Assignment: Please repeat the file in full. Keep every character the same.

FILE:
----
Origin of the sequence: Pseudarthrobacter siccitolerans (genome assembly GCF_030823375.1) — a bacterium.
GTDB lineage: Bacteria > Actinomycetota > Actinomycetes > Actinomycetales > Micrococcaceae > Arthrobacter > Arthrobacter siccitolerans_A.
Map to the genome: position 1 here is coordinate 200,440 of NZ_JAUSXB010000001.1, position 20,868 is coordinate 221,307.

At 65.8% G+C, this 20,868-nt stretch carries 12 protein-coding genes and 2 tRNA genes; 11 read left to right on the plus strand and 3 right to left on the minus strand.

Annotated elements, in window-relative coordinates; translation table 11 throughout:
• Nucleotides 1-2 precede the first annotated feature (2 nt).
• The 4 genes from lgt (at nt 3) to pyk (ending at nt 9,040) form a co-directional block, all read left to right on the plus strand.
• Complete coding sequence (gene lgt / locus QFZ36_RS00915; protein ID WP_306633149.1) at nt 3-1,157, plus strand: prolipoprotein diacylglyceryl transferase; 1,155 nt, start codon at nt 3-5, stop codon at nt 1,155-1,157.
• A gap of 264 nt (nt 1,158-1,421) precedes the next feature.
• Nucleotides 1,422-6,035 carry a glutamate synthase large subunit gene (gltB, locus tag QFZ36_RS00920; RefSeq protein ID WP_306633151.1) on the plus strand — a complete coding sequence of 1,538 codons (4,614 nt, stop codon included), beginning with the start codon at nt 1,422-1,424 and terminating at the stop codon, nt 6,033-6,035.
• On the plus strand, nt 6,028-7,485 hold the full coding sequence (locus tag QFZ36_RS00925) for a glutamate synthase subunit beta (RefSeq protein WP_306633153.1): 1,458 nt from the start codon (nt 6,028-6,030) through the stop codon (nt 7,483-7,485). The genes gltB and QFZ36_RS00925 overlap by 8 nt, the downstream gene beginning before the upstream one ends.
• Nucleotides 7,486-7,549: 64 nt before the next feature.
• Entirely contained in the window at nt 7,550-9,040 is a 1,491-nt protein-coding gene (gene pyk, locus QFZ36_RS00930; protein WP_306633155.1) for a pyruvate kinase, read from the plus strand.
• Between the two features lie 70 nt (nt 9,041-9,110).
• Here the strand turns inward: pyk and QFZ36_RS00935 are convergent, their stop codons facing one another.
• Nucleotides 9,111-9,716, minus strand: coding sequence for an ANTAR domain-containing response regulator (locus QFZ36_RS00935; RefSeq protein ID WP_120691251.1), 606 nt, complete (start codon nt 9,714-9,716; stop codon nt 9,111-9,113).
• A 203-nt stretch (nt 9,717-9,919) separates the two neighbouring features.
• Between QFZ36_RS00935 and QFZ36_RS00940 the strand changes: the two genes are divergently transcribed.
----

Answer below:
Origin of the sequence: Pseudarthrobacter siccitolerans (genome assembly GCF_030823375.1) — a bacterium.
GTDB lineage: Bacteria > Actinomycetota > Actinomycetes > Actinomycetales > Micrococcaceae > Arthrobacter > Arthrobacter siccitolerans_A.
Map to the genome: position 1 here is coordinate 200,440 of NZ_JAUSXB010000001.1, position 20,868 is coordinate 221,307.

At 65.8% G+C, this 20,868-nt stretch carries 12 protein-coding genes and 2 tRNA genes; 11 read left to right on the plus strand and 3 right to left on the minus strand.

Annotated elements, in window-relative coordinates; translation table 11 throughout:
• Nucleotides 1-2 precede the first annotated feature (2 nt).
• The 4 genes from lgt (at nt 3) to pyk (ending at nt 9,040) form a co-directional block, all read left to right on the plus strand.
• Complete coding sequence (gene lgt / locus QFZ36_RS00915; protein ID WP_306633149.1) at nt 3-1,157, plus strand: prolipoprotein diacylglyceryl transferase; 1,155 nt, start codon at nt 3-5, stop codon at nt 1,155-1,157.
• A gap of 264 nt (nt 1,158-1,421) precedes the next feature.
• Nucleotides 1,422-6,035 carry a glutamate synthase large subunit gene (gltB, locus tag QFZ36_RS00920; RefSeq protein ID WP_306633151.1) on the plus strand — a complete coding sequence of 1,538 codons (4,614 nt, stop codon included), beginning with the start codon at nt 1,422-1,424 and terminating at the stop codon, nt 6,033-6,035.
• On the plus strand, nt 6,028-7,485 hold the full coding sequence (locus tag QFZ36_RS00925) for a glutamate synthase subunit beta (RefSeq protein WP_306633153.1): 1,458 nt from the start codon (nt 6,028-6,030) through the stop codon (nt 7,483-7,485). The genes gltB and QFZ36_RS00925 overlap by 8 nt, the downstream gene beginning before the upstream one ends.
• Nucleotides 7,486-7,549: 64 nt before the next feature.
• Entirely contained in the window at nt 7,550-9,040 is a 1,491-nt protein-coding gene (gene pyk, locus QFZ36_RS00930; protein WP_306633155.1) for a pyruvate kinase, read from the plus strand.
• Between the two features lie 70 nt (nt 9,041-9,110).
• Here the strand turns inward: pyk and QFZ36_RS00935 are convergent, their stop codons facing one another.
• Nucleotides 9,111-9,716, minus strand: coding sequence for an ANTAR domain-containing response regulator (locus QFZ36_RS00935; RefSeq protein ID WP_120691251.1), 606 nt, complete (start codon nt 9,714-9,716; stop codon nt 9,111-9,113).
• A 203-nt stretch (nt 9,717-9,919) separates the two neighbouring features.
• Between QFZ36_RS00935 and QFZ36_RS00940 the strand changes: the two genes are divergently transcribed.